I came home for the weekend to find the sewing machine humming, It wasn’t the usual burring purr of efficiency, but a languid growl, starting out deeply in the back of its throat, then its voice rising in intensity as it picked up speed, and then changing its mind and slowing down to a yawn. You were patching holes, all sorts of them, some in clothes, some on stuffed animals, some on pillow cases; everything that could be, would be repaired that day. I mentioned something over your shoulder, I was going to apply to that arts school in Boston, give up chemistry and that scholarship we had worked for. You didn’t miss a stitch, just mentioned in return that there was homemade pie in the fridge. I tried to open a window to let some air in, but you stopped me without looking up—said it was too cold. So I ate, you worked, and we sat that way until you breathed out, lightly clenching the side of the counter with out-turned palms and resting your body on your wrists, “Do you want this?” you asked, pulling the yellow moo-moo out of the sewing basket, “I’m not going to fix it if it’s not needed,”

An E-mail

Thanx for the cash, I think mom will love her present.
I realized something when you told me that she sold her piano to help pay for my tuition next year in Boston. I don’t think I’ll ever be her—I could never do that. It seems like everyone around here is on a crusade to find themselves, as if we’d suddenly gotten lost the day we registered for college, or left ourselves in the car by accident when our parents drove off—waving at ourselves no less. I obviously didn’t get all of mom’s genes so I don’t completely understand her, but she knows me better than I thought, although she still thinks I’m too much like you, but that’s all of her I could get close to—you. I can’t drive, read, and practice my voice all at the same time or graduate in four years as a valedictorian with kids like she did. I’m trying to be as practical as she would, but I must’ve caught some of your dreaming germs (as mom calls them) so I guess I’m just gonna breathe life in for a while before I decide to do anything with it.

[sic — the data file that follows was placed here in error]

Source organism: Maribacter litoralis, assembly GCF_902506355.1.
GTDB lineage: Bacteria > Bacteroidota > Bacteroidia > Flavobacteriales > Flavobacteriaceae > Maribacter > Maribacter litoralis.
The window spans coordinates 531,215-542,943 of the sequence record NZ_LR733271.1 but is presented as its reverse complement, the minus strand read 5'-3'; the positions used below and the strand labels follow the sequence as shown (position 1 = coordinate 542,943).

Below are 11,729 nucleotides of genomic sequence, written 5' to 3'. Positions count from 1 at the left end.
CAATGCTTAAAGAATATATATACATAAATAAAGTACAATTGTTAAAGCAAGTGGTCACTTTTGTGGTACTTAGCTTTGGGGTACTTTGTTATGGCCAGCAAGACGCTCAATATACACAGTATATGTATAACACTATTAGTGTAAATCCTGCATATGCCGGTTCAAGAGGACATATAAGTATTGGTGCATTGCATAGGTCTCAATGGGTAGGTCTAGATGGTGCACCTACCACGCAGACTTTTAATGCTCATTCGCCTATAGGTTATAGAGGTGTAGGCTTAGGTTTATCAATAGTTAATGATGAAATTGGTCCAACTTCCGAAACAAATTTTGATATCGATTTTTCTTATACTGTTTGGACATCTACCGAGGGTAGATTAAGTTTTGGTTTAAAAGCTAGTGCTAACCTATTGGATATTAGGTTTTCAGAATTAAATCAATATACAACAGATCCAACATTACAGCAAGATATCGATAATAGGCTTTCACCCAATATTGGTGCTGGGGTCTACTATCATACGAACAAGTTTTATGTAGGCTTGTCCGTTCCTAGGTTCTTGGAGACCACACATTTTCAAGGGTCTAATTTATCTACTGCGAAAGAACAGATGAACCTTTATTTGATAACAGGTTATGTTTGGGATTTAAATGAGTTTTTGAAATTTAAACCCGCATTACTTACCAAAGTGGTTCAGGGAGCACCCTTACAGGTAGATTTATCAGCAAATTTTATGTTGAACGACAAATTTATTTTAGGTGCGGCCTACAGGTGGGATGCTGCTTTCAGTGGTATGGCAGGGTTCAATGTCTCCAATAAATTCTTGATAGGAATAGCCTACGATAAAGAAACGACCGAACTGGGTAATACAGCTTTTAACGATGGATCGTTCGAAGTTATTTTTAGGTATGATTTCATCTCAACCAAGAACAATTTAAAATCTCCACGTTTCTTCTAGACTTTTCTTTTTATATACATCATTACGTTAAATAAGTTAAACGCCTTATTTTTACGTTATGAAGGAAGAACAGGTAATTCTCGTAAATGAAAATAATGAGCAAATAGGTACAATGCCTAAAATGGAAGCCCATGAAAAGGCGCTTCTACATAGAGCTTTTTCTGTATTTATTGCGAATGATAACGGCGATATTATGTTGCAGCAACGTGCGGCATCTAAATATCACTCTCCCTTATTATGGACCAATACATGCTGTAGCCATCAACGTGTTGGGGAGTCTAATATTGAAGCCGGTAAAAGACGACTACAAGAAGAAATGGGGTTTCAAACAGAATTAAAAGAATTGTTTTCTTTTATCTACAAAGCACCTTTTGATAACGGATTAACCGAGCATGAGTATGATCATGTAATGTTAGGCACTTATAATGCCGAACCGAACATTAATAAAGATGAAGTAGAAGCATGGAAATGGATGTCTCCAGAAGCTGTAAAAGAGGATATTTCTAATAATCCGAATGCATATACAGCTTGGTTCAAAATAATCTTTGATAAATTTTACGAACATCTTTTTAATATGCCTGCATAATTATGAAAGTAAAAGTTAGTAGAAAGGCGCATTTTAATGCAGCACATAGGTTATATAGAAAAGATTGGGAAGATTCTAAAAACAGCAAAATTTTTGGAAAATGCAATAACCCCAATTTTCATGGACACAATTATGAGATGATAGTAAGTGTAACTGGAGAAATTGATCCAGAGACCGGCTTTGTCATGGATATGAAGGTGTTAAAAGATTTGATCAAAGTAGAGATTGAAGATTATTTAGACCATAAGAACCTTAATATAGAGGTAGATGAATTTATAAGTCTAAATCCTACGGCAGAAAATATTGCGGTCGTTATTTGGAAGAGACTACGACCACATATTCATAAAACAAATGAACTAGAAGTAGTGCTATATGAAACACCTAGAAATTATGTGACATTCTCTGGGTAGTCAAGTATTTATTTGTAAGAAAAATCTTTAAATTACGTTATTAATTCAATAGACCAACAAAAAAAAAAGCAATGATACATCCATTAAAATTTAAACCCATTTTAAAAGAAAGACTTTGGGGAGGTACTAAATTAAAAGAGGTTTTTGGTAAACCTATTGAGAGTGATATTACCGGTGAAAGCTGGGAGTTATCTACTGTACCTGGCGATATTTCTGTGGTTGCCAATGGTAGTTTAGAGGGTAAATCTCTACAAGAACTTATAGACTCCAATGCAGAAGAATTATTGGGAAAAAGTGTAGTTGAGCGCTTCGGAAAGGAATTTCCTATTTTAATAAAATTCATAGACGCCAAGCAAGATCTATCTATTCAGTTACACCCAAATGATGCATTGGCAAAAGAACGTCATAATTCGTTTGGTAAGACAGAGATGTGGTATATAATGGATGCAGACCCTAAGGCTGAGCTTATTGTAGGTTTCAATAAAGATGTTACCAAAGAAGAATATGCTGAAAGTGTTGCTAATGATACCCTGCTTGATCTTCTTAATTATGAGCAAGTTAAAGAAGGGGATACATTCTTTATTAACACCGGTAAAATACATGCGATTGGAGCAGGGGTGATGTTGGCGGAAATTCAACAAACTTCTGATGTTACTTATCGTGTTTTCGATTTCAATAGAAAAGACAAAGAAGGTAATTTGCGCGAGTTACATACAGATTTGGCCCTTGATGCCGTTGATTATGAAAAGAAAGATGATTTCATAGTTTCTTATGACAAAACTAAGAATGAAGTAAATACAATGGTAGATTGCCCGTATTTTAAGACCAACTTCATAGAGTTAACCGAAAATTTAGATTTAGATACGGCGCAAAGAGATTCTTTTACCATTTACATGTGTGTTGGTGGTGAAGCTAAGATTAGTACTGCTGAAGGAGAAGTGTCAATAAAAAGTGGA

Boxed Away

I wasn’t going to arts school, and, even more surprisingly my side was ripped completely open. I wasn’t put back on, just ripped open, held, looked at, then thrown in a box with other homebound stuff. Not with the stuff that would be unboxed, but into a package with trinkets and tickets, gum wrappers and photographs, dried flowers, bits of pottery projects, and old keys.

The Minimalists

It was very weird that your number was in the Boston listings. Living and building homes in Panama’s villages had made a minimalist of me and moving back to Boston sounded great. It’s known for small roofs, private lives, luxuries too expensive to buy, and little freely circulating money. But I had a cousin there, which meant he had an apartment, and maybe connections to a job. When I saw your name, I only called to see if it was you. Your voice was different, so I listened to it for a while before I decided to see you. That was nicer than I expected, and so was the next time, and the time after. Before we even thought about marriage, you had me in a steady job, and calling your parents on holidays. This afternoon you said you wanted a “little pink bundle” to put in the quilt your mom sent us for Christmas. A baby quilt made up of squares from old nightgowns. The inner lining was black and yellow checkered—you couldn’t seem to get over that. But your comment about the pink bundle is what made me laugh. It reminded me of this morning, which is why I was smiling just now. It was simply an image; one I can’t get out of my head. You, coming from the bath, standing there—pink as the day you were born and grinning like a Cheshire cat.


by Aaron Eastley

Sharlimar looked up. Moved to the bank to be sure. Far up river she heard the engines. They were early, she hadn’t expected them till Thursday at least, it must be something gone wrong.

She walked quickly back up the trail to the camp in the clearing and fired up the single burner. Poof. Almost out of kero. Good ting they comin’ already, she thought. It ent regular though. Even Vishnu ent able to drink out as many Caribs in fived days as last trip’s gold and di-monds probably sold for. But trouble for the boss-man usually does be good for she.

Sparks flashed in the flames. She lowered them expertly.

Back out at the bank she listened to the heavy ruble of the approaching engines blasting before them down the corridor of trees. Two boats. Maybe three.

Behind her, filling the emptiness all around, a thousand palm fronds and fern branched struggled madly, chatoticly, but utterly still in what seemed to her a never-ending effort to thrust their long necks out beyond the thick, intertwined tangle of growth, out of the enveloping warmth and moisture into a cooler, finer air that doesn’t exist in the bush. The mammoth ferns, she had often thought, struggled hopelessly, irrelevantly, and only the river brought life.